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Covid-19: Assessing the Legal Risk of Infectious Diseases

Severe acute respiratory syndrome coronavirus 2 (SARS-CoV-2) – better known as the coronavirus – has turned our world upside down in a matter of weeks. The infectious disease caused by this newly emerged virus, Covid-19, has taken thousands of lives and sickened hundreds of thousands. The resulting public health crisis threatens to become an economic catastrophe, as governments weigh the need for populations to shelter in place against the financial cost of shutting down most businesses. The risk of lawsuits due to exposure to this infectious disease may add to the economic difficulties businesses are now facing. This article assesses that risk based on principles developed in past infectious disease litigation and the known characteristics of the coronavirus.

Builder’s Risk: Navigating the Creative Coverage Argument

Builders risk insurance policies are viewed as essential protection for construction projects, but they are complex and misunderstood, which can be further complicated by today’s changing litigation landscape. When construction commences, as either ground-up new or renovation of an existing structure, most risk management and insurance professionals presume that the project requires a builder’s risk policy to protect their exposure. Is this assumption correct? This is just one of many questions explored by WSHB partner Alicia Kennon as she takes part in this year’s CLM Construction Conference where she will lead a panel titled “Builder's Risk: Navigating the Creative Coverage Argument.” Joining Alicia on the panel will be fellow industry experts Bert Dizon (Gallagher Bassett), George Gagaris (Envista), and Andrew Norris (Chubb). This not-to-be-missed presentation will take place virtually on October 1, 2020 at 11 a.m. eastern standard time.

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Ethical Complications with Pre-Litigation Investigation of Construction Claims

Investigation of construction claims continues to evolve at a lightning fast pace. Ensuring all parties understand the process and recognize ethical rules during the investigation process is critical. Working towards a common goal between the client, insureds, claims professional, attorney, and experts is part of resolving claims at an early stage. What happens when the investigation reveals something that is unfavorable to another party? How do attorneys, clients, and claims professionals draw the line on investigating the evidence while not overstepping boundaries of revealing potentially protected opinions or pieces of evidence? Understanding what can and cannot be done versus what should and should not be done can help capture information in real time to better assist with the investigation of claims process as issues arise and reduce risk for everyone.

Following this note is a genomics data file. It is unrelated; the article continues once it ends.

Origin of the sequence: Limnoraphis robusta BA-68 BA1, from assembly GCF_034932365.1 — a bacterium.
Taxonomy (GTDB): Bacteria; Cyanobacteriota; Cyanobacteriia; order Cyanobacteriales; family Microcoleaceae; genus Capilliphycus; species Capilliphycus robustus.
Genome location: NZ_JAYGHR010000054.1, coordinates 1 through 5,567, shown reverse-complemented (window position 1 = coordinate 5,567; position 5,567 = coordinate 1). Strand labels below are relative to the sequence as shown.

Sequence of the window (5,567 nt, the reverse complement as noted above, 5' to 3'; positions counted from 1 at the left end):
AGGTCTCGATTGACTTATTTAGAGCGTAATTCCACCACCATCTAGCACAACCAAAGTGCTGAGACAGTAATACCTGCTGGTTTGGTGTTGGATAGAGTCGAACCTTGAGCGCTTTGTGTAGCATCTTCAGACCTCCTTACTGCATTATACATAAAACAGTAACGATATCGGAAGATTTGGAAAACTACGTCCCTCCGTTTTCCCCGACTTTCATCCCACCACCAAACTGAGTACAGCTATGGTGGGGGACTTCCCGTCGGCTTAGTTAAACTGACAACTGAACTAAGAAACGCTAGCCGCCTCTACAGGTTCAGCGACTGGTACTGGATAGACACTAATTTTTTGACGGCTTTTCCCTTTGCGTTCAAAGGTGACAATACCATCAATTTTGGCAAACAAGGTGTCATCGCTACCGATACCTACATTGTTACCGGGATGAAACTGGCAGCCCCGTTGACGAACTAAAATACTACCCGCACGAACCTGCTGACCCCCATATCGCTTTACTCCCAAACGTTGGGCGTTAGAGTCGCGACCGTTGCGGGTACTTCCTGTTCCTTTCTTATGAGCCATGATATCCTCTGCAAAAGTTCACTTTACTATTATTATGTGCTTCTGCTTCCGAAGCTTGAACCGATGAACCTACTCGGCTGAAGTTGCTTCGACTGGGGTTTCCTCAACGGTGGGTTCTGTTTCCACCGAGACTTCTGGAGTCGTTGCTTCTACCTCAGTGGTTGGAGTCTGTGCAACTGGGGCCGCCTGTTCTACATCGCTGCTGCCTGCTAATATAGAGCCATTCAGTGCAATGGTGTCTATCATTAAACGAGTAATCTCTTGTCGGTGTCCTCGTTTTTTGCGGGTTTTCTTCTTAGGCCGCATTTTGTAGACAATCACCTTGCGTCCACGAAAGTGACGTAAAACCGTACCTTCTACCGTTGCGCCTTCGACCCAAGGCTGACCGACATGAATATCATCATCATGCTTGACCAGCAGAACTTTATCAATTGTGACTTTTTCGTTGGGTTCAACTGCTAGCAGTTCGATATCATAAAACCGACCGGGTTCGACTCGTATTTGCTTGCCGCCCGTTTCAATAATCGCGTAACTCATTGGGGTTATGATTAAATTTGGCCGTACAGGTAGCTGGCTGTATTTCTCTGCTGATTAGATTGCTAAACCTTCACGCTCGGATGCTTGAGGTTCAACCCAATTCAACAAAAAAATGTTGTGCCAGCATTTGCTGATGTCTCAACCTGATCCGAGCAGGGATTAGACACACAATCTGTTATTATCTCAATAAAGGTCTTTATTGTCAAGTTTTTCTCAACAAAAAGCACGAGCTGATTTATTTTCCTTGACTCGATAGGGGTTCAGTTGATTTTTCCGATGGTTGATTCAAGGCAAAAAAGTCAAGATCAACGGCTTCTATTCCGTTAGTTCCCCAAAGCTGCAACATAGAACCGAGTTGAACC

A Perfect Marriage: Resiliency and Insurability

Bigger, stronger, and more devastating – these three words are often used synonymously to describe the catastrophes of recent memory. Whether the result of a wildfire, tornado, flood, or hurricane, these catastrophes are not a new phenomenon, but rather are getting more intense and more frequent. The design and construction industries are taking notice, as is the insurance world. Adapting to the new normal of weather events and climate change has defined the need for resilient and sustainable construction of tomorrow. Is there negligence with design and construction professionals ignoring warning signs and building to the same standards; or is there a duty to prospective owners in preparing for what is expected and/or anticipated?

California DOI Urges Carriers to Expedite Claims Handling and Cover Reimbursement Costs for Wildfire Survivors

The California Insurance Commissioner has now issued emergency notices to all admitted and non-admitted property and casualty insurance companies doing business in California to assist survivors, displaced residents, and businesses impacted by the current and recent wildfires throughout the state. The emergency order was issued in connection with Governor Gavin Newsom’s August 18, 2020 emergency declaration that was issued due to the wildfires. Lara stated that “[w]ildfire survivors need immediate help as they start on the long road to recovery” and “urge[d] insurance companies to do the right thing for these survivors and help them through this difficult process.” Specifically, Lara implored all property and casualty carriers to implement expedited claims handling procedures and billing grace periods to aid the quick recovery of residents and businesses during the emergency.

Federal Court Guardrails Covid-19 Paid Leave: Paid Leave Expanded For New York Workers Under the Families First Coronavirus Response Act

On August 3, 2020, the Southern District of New York (Judge J. Paul Oekten) broadened the scope of paid sick leave for employees seeking relief under the Families First Coronavirus Response Act (“FFCRA”). The Court expanded employee benefits by vacating several features of the U.S. Department of Labor’s (“DOL”) Final Rule regarding administration of the FFCRA. The expanded benefits come at an opportune time with a second wave of crisis looming and families facing massive uncertainty with schools reopening. The DOL will likely appeal this ruling to the Second Circuit. The Second Circuit may reinstate the vacated features from the Final Rule pending review, but until then, the significance of this ruling cannot be ignored by New York employers, which may be risking non-compliance, liabilities and penalties. Further, employers should anticipate and prepare for more employees to request paid leave pursuant to the expanded benefits under this decision.

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